Review of Reawakening Our Ancestors’ Lines, gathered and compiled by Angela Hovak Johnston

Reawakening Our Ancestors’ Lines

Revitalizing Inuit Traditional Tattoing

gathered and compiled by Angela Hovak Johnston
with photography by Cora De Vos

Inhabit Media, Ontario, Canada, 2017. 70 pages.
Review written May 11, 2020, from a library book
2020 American Indian Youth Literature Young Adult Honor
Starred Review

I read this book because it won a 2020 American Indian Youth Literature Award Honor in the Young Adult category, and I’m glad I did.

This book tells the story of the Inuit Tattoo Revitalization Project, an effort begun by Angela Hovak Johnston to revive the traditional tattooing of the Inuit people. Here’s a small part of her explanation in the Introduction:

This eight-year project began with my personal journey to permanently ink myself with the ancient symbols that were worn by my Inuit ancestors. The last known Inuk woman in the Nunavut area with tattoos done the traditional way passed away in 2005; that is when my passion grew. Knowing she was the last inked Inuk woman, I strongly believed tattoos couldn’t become just another part of history that we only read about in books, so I pushed forward with my dream of having tattoos. I knew I had a role to play. It took me years of hard research and finding the right tattoo artist to do these markings on my face. Not giving up, in 2008, I finally had my first facial tattoos. Inuit traditional tattoos, almost lost as a result of missionaries and residential schools, have come back. While tattoos skip three generations in some families, through this project, we thankfully had the pleasure of inking a family of women who carried three generations of new tattoos.

This book documents a part of the project where Angela and her team met for five days in April 2016 at the Kugluktuk Heritage Visitor Centre in Kugluktuk, Nunavut, and gave traditional tattoos to the Inuit women who came.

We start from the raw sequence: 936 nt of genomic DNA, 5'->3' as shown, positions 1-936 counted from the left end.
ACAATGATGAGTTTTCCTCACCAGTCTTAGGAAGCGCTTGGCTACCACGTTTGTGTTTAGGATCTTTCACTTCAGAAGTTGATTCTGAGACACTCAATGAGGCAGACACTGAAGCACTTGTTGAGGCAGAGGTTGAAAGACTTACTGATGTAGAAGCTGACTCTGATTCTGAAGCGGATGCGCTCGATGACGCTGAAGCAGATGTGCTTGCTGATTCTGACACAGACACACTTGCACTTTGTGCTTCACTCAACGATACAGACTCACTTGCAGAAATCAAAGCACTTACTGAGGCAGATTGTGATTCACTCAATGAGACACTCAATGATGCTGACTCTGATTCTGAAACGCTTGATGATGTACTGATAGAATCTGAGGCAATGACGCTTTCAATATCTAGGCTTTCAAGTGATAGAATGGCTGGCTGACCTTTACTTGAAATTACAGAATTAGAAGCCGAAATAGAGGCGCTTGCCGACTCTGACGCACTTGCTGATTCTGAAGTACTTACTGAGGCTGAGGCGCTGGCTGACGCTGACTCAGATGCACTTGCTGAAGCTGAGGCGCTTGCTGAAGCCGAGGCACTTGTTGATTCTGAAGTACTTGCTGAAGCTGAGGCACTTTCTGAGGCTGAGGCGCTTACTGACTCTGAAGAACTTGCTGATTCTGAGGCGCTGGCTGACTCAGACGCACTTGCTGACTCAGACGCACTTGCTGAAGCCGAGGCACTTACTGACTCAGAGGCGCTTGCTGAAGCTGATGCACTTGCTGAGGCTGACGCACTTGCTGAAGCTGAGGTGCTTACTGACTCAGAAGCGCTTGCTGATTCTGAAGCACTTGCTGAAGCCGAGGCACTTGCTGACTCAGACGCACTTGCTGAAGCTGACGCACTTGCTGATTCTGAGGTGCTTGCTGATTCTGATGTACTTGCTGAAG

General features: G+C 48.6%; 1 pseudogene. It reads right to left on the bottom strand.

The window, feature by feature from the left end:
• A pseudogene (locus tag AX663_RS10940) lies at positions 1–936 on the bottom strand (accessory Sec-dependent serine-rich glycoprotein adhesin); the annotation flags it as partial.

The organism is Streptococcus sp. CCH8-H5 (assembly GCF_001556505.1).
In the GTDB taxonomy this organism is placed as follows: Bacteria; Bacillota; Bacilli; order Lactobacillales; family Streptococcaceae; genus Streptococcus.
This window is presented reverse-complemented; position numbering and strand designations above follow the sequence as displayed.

The photographs by Cora De Vos, an Inuk photographer, make this book exceptional. Each participant gets a spread. On one side the woman explains the significance to her of the tattoos she received along with various pictures of receiving the tattoos or modeling the tattoos. On the opposite side, there’s a portrait of the woman with the finished tattoos, often in traditional Inuit clothing, and always looking beautiful and strong.

Each woman speaks for herself, which makes the text a little bit repetitive, since receiving the tattoos meant similar things to many of the women. But I did appreciate that all were given a voice and a moment to shine. All the women are truly beautiful and this project brings that out in such a lovely way.

The photos are so gorgeous, readers might be tempted to try to get similar tattoos for themselves, so there is an Author’s Note about cultural appropriation at the back – this project is going to focus on giving Inuit women the opportunity to receive the traditional tattoos first.

The book is full of hope and joy about Inuit women reclaiming their history and traditions. You can see their emotion in the photographs and hear the pride in their voices. This is a lovely thing for anyone of any ethnicity to witness, and I’m very glad I discovered this beautiful book.

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Source: This review is based on a library book from Fairfax County Public Library.

Disclaimer: I am a professional librarian, but the views expressed are solely my own, and in no way represent the official views of my employer or of any committee or group of which I am part.

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